Two sides of the same coin intending to help you with one goal: bring traffic to your website and ultimately help grow your business. On one hand, you have search engine optimization (SEO). On the other, you have pay-per-click (PPC). More often than not, they both focus around Google. Similarly, they both are going to require you to have a healthy budget if you plan on succeeding where so many others fail.
We sat down with Michael Mallery of Mallery Online Marketing for a brief discussion on the topic of SEO vs PPC.
Strang (S): In your words, what is SEO?
Michael (M): SEO, simply put, is a service or technique used to help propel your website or web property to the top of the search engines’ organic search results for specific words and phrases that are important to your business. Typically, the search engine of choice is Google because it holds such a large percentage of search traffic. If you can get your site to the number 1 position for strategic keywords, your business can really take off.
S: What are the benefits of SEO?
M: Free traffic. Technically, it’s not free because you’re usually paying someone or a company to get your site to that position, but once it’s there and it stays there, it doesn’t matter how much traffic you get, you likely aren’t paying more for it. As your site grows and you can start to target other keywords either through expanding your offers or even just running a blog on your site, you could potentially see more and more traffic. More traffic could mean more business – depending on your site design, your ability to sell once someone calls or emails, etc..
S: What are some of the negatives of SEO?
M: There is no guarantee. Google’s algorithm changes all the time (Note: Don’t believe Michael? Check out just the major updates Google at Moz – https://moz.com/google-algorithm-change). What gets your site ranked today may not be the same tomorrow. You could go to bed with your site hitting number 1 for 1,000 keywords and wake up the next morning with your site on page 5, 6, or 7 – or worse yet, your site could be deindexed, completely removed from Google altogether.
Of course, with the right SEO company, your rankings should both hold and not run a risk of ever getting penalized or deindexed. Similarly, a good SEO company will give you a time frame of when you might expect your site to hit page 1. But again, that’s not entirely up to them.
There’s also the waiting game. Your site won’t be number 1 over night. It could take months or years to get there. You have to be able to pay an agency to get you there. You have to have faith that they know what they are doing and will get your site where it needs to be.
S: Moving on to PPC. What is it exactly?
M: PPC is your chance to tell the advertising platform, be it Google, Bing, Facebook, or any other site that has the traffic volume and audience you want toy find yourself in front of – it’s your chance to tell them what you’re willing to pay to get 1 click or 1 visitor to your site. Most of the time, the platform will tell you what it’ll cost, but you can set the budget, set how you want to spend your budget, and walk away. You could be on top of Google within minutes. You could find yourself in front of thousands of potential customers on Facebook instantly. It’s your chance to pay to win.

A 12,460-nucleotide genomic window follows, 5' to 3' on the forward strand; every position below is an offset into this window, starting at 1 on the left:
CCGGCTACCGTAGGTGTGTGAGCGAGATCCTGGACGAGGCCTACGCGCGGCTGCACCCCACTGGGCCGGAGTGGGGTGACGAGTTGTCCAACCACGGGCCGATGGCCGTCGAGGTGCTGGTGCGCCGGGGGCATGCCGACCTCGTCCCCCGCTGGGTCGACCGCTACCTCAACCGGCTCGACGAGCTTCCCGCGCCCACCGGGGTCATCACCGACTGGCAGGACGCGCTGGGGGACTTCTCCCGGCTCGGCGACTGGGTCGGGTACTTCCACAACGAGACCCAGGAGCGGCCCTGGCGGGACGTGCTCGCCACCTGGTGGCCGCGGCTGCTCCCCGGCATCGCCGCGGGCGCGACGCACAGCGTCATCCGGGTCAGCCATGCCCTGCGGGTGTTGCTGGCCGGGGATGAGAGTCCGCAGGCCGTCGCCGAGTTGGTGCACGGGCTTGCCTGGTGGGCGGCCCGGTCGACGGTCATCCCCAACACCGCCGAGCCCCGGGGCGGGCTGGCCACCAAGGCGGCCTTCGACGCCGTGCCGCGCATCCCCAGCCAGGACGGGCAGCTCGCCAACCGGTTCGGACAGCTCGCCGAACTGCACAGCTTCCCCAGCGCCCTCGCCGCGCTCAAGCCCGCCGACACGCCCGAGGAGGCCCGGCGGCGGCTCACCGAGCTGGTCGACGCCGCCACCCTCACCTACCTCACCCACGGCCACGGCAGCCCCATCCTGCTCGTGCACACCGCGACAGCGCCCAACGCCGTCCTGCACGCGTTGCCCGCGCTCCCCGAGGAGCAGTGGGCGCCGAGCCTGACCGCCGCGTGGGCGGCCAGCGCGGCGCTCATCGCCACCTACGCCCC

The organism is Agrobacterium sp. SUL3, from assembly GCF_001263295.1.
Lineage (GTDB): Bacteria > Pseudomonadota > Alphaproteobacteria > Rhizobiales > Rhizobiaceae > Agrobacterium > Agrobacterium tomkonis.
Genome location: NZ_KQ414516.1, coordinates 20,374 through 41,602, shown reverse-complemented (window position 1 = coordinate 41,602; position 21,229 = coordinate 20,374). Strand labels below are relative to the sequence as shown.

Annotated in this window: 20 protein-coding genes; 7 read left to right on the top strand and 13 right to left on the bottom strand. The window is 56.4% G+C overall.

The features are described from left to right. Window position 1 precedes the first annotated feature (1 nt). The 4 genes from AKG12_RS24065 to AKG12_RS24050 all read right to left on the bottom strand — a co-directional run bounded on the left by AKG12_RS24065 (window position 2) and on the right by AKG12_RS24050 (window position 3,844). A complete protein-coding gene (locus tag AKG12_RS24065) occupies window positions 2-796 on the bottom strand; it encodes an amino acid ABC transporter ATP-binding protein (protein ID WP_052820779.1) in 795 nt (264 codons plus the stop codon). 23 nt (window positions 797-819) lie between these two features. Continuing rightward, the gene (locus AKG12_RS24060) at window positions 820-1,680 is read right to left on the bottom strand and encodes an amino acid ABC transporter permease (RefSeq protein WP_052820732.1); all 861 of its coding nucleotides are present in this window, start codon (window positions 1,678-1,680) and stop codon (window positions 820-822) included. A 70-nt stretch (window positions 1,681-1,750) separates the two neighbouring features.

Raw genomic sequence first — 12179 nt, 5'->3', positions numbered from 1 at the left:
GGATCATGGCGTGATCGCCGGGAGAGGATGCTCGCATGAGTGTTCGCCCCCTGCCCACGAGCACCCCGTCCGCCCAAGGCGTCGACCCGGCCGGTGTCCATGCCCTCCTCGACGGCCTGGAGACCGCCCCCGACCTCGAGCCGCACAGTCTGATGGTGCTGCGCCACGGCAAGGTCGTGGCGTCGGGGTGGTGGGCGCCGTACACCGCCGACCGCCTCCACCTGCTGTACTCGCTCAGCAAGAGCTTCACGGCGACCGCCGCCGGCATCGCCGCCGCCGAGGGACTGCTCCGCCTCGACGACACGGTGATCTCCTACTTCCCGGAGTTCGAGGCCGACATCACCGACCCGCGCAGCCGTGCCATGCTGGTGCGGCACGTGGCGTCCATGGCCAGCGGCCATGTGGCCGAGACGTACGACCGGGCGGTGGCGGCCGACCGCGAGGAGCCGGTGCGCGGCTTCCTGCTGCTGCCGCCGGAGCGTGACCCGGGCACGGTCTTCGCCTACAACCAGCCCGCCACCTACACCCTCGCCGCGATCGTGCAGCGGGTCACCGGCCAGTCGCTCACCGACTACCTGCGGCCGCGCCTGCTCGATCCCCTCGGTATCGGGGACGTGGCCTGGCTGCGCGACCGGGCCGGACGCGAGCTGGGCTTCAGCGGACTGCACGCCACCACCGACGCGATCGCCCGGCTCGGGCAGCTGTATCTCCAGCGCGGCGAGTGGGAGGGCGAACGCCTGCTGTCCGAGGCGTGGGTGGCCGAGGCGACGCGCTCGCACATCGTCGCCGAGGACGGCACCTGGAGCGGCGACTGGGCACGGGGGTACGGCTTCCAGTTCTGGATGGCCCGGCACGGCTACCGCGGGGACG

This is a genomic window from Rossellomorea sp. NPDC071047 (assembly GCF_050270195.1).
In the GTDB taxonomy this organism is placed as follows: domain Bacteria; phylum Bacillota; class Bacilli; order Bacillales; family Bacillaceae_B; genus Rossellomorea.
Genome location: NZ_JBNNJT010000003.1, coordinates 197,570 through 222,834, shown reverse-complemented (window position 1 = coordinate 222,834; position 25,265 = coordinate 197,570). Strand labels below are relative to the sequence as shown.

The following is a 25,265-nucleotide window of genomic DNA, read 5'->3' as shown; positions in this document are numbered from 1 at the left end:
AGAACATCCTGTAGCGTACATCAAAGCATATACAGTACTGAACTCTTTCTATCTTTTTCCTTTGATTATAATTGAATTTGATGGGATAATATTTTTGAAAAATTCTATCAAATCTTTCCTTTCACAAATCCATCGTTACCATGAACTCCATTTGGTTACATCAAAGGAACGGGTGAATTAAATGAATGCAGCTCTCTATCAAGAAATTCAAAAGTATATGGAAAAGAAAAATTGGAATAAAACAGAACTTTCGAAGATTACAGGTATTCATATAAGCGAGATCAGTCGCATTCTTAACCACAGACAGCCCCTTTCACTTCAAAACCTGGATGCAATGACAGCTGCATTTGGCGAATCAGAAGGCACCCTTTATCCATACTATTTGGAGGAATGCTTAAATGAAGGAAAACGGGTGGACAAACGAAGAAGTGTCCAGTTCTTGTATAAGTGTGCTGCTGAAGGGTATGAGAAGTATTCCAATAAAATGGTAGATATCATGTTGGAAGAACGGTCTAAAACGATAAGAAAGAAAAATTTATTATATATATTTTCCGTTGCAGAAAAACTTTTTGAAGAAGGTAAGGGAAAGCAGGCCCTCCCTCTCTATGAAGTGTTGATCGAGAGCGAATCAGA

S: Same as SEO, what are the benefits of PPC?
M: Instant payoff. Possibly. If a campaign is configured and optimized properly, you might find your business start to pick up. With Google, this is a prime opportunity to have your business plastered at the top of search results almost instantly. The trade-off, however, is that you’re going to pay a premium for that. In some cases, that’s not an issue. If your not in a competitive niche, you might pay next to nothing just to get a visitor to your site.
S: And the negatives?
M: If you (or the agency you hire) has no idea what is going on, you’ll notice that your ad spend will start to rise and you’ll see little to no return on your investment. The processes, be it Google or Facebook, can be complex. It’s not as easy to set up as jumping on to your dashboard and saying, “Send me leads!” There’s planning, budgeting, and optimization involved. It can be a full-time job just making sure that your campaigns are running well and not just emptying your coffers.
S: There are clearly positives and negatives to both options. Which is your preferred method of marketing and why?
M: You are correct. Both options have theirs ups and downs, but there is no clear-cut winner between the two. They can both vary wildly between costs, time frames, and results.
My recommendation is to sit down and plan out a strategy with a reputable internet marketing agency. If you’re looking to expand your business immediately but want the grand pay-offs of having your site show up on page 1 of the organic search results, you’ll want to front-load your marketing budget towards PPC. At the same time, though, you’ll want to make sure you are on your SEO game so that you can eventually remove yourself from needing PPC.
Ultimately, though, regardless of your marketing campaign decisions, you need to make sure your in a position to sell your products or services. This means having an inviting and intuitive website. Your site needs to be responsive and fast. You need to get involved with video and quality sales copy. Barring that, if your potential customers are picking up the phone and calling you, you need to make sure you’re answering the phones and turning these potential customers into life-long customers.